Clinical investigations from the RACP

Investigation of the child with failure to thrive

Ralf G Heine
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Poor weight gain is a common complaint in paediatric practice.

Key Points

  • When assessing a child with presumed growth failure, confirm on a percentile chart that the weight gain has been abnormal. The crossing of two major percentile lines or a fall below the third percentile is considered abnormal.
  • Consider poor feeding technique, errors in formula preparation, emotional neglect or even child abuse. If one of these nonorganic causes is suspected, assess growth pattern after education and dietary interventions, and defer extensive investigations.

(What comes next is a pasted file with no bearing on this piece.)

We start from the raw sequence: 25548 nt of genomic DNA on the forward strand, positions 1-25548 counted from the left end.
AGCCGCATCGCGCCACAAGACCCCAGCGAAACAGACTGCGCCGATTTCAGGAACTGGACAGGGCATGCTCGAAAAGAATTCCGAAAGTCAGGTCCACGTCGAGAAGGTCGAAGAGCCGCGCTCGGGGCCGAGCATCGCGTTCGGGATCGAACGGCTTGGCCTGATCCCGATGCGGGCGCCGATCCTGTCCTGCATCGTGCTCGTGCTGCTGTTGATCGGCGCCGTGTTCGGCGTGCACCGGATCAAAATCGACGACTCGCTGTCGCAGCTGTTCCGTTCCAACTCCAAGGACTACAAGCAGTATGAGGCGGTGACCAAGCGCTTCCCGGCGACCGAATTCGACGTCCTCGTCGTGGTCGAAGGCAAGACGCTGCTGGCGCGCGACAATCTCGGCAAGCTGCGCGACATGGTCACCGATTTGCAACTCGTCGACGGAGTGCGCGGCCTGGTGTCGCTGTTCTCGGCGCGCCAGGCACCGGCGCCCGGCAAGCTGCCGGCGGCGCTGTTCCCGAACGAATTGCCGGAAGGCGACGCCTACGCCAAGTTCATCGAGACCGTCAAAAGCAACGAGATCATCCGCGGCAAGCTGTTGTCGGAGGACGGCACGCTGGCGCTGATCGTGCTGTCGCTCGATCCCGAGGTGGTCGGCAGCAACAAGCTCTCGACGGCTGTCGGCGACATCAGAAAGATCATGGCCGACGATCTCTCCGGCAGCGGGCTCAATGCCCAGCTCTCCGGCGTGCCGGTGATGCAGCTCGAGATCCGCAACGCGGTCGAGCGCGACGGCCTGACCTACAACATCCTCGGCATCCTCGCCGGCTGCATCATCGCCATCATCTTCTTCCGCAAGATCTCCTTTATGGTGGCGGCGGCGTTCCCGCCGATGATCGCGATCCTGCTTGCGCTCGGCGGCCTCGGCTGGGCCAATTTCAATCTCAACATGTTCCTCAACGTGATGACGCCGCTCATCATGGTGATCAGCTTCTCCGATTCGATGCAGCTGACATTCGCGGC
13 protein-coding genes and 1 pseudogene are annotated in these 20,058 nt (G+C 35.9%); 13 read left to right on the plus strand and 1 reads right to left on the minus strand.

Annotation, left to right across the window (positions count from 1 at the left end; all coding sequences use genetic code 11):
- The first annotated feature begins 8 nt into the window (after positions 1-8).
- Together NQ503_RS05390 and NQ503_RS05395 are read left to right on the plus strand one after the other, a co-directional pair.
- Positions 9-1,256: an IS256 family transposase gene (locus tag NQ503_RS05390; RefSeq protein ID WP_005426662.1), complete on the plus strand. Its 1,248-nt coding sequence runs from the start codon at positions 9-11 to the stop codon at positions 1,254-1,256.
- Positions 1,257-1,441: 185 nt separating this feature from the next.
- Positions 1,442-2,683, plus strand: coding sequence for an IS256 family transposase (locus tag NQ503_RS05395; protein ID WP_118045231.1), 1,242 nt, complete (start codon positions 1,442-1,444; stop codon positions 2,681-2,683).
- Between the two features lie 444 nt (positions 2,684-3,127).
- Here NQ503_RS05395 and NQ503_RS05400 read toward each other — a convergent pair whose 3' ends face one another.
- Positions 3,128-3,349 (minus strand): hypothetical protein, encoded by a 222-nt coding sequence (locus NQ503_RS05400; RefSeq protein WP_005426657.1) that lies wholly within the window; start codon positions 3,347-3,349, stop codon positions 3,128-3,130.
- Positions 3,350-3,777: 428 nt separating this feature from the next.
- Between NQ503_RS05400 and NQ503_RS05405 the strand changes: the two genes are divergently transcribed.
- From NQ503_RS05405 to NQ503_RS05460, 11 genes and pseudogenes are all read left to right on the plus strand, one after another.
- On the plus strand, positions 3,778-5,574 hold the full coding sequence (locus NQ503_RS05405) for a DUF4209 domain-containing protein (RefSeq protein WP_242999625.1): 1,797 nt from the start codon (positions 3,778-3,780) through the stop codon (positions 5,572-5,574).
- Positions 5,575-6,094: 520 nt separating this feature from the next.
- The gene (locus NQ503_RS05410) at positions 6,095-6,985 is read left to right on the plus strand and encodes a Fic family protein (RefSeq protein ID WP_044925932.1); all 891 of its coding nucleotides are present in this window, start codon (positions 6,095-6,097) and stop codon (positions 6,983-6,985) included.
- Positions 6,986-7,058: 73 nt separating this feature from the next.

• The organic causes of failure to thrive can be divided into: failure of intake, abnormal losses, failure of utilisation, increased requirements, and reduced growth potential.
  • When considering organic causes, it is useful to look at whether there is persistent vomiting, gastro-oesophageal reflux, chronic diarrhoea or malabsorption.
  • With a detailed physical examination and a few simple screening tests, a provisional diagnosis can often be made, but the child should be referred to a specialist if there is no weight gain despite dietary interventions or if serious disease is suspected.